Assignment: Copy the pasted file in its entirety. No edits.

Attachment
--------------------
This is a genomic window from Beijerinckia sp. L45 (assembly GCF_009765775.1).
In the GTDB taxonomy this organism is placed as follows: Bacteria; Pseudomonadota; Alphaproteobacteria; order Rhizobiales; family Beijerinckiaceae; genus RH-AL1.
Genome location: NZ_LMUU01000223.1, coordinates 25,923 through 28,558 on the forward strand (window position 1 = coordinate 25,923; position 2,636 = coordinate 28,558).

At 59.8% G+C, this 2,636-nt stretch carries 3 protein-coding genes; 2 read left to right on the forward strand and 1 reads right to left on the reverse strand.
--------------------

This is a genomic window from Beijerinckia sp. L45 (assembly GCF_009765775.1).
In the GTDB taxonomy this organism is placed as follows: Bacteria; Pseudomonadota; Alphaproteobacteria; order Rhizobiales; family Beijerinckiaceae; genus RH-AL1.
Genome location: NZ_LMUU01000223.1, coordinates 25,923 through 28,558 on the forward strand (window position 1 = coordinate 25,923; position 2,636 = coordinate 28,558).

At 59.8% G+C, this 2,636-nt stretch carries 3 protein-coding genes; 2 read left to right on the forward strand and 1 reads right to left on the reverse strand.